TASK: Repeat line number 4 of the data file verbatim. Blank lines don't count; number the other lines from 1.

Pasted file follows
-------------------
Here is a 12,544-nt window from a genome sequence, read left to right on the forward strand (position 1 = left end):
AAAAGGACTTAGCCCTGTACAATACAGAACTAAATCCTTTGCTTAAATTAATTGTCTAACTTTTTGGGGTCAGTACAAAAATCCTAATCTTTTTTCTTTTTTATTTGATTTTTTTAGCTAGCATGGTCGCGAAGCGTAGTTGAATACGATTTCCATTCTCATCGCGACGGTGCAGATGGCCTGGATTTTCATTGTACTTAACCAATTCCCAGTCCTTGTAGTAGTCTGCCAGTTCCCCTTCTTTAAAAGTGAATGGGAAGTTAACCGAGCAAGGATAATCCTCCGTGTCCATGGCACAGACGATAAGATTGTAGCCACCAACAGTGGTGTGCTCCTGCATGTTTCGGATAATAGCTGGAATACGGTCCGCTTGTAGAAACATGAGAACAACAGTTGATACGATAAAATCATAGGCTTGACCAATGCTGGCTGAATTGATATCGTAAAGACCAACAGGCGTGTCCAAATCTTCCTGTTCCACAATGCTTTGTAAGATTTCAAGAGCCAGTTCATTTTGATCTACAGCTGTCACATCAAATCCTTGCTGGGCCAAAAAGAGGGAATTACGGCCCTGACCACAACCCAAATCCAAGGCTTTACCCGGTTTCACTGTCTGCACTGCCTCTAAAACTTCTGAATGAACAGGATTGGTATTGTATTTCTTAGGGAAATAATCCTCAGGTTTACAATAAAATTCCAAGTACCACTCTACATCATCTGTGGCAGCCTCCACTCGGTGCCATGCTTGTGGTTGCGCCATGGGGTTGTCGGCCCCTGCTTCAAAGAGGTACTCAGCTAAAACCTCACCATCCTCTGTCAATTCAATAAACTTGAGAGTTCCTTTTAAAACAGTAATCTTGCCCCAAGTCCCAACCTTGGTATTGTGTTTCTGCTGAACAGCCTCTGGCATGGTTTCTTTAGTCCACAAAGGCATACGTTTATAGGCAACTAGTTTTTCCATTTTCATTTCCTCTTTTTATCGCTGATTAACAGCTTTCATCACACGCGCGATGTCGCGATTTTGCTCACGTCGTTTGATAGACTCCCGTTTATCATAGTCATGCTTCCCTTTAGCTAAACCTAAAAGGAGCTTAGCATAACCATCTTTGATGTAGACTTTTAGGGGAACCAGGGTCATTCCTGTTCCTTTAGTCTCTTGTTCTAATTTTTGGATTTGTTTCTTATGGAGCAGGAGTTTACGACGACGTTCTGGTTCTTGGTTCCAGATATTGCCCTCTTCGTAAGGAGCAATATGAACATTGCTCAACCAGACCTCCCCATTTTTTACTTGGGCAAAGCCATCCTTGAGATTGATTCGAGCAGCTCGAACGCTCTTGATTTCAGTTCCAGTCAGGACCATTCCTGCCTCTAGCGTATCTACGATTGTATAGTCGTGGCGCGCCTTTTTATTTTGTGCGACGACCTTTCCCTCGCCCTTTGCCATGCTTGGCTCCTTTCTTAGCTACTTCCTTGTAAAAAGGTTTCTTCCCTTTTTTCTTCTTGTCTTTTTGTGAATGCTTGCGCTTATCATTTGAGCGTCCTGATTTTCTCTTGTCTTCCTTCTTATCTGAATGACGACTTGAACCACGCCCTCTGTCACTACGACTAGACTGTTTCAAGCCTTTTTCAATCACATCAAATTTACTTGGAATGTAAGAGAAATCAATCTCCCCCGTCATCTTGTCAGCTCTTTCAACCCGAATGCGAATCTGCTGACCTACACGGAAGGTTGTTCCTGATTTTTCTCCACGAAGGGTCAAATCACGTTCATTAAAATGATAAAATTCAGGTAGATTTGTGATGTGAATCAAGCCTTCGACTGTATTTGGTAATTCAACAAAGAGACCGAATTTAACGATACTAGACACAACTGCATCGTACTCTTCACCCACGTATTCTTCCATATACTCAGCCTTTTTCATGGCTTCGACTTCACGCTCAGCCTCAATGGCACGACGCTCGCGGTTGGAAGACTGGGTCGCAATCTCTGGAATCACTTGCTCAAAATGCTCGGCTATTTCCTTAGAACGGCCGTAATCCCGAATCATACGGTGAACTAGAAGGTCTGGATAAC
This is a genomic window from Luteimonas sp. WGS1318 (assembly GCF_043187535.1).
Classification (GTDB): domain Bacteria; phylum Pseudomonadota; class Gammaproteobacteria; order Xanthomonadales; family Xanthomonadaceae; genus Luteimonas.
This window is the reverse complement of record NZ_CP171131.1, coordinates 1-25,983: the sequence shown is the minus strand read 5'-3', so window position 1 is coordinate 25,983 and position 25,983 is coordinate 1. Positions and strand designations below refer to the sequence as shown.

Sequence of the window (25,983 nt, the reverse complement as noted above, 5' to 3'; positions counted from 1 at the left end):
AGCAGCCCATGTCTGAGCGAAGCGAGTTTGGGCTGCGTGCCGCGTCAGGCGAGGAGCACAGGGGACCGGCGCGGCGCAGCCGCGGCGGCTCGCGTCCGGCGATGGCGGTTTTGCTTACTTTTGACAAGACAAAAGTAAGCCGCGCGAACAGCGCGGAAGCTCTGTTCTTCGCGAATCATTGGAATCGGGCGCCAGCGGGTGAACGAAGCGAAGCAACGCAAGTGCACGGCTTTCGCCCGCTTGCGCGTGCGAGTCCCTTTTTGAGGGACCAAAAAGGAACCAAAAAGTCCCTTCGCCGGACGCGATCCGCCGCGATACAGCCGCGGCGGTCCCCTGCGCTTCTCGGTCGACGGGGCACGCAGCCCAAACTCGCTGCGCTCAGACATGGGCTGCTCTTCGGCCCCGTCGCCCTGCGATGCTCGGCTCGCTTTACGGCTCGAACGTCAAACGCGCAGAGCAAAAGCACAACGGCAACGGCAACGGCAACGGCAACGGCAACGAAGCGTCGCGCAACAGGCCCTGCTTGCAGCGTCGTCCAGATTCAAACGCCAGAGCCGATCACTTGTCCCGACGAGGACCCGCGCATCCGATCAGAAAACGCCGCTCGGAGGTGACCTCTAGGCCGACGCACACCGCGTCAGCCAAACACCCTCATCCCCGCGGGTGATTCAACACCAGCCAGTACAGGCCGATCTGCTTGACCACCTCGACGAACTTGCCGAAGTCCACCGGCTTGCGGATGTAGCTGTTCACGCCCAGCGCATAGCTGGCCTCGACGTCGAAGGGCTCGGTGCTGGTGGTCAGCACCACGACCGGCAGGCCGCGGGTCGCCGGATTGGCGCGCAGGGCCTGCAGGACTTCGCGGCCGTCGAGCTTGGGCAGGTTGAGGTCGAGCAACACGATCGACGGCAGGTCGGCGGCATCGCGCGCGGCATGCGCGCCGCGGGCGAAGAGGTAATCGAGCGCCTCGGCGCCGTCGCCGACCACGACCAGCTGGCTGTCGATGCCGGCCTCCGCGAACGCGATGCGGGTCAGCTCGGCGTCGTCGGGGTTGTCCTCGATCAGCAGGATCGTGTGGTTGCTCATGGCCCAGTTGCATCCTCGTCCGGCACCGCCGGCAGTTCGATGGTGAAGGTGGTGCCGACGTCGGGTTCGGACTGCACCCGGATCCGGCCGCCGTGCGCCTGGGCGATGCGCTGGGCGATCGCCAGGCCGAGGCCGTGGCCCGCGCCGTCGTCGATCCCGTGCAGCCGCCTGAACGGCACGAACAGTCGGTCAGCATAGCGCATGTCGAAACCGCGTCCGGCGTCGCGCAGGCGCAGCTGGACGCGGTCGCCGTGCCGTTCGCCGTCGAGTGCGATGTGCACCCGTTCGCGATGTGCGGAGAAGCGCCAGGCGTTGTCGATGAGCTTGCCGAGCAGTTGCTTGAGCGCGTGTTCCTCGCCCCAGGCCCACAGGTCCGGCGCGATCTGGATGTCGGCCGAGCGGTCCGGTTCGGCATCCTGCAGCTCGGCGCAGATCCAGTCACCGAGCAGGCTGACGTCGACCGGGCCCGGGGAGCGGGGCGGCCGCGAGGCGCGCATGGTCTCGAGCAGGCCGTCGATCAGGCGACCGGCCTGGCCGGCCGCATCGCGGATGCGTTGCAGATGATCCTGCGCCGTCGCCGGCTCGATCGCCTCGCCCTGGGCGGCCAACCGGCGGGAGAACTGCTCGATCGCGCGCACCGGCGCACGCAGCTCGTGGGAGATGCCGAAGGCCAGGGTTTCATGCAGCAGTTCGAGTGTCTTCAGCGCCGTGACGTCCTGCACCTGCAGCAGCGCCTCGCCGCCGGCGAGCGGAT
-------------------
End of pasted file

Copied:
Classification (GTDB): domain Bacteria; phylum Pseudomonadota; class Gammaproteobacteria; order Xanthomonadales; family Xanthomonadaceae; genus Luteimonas.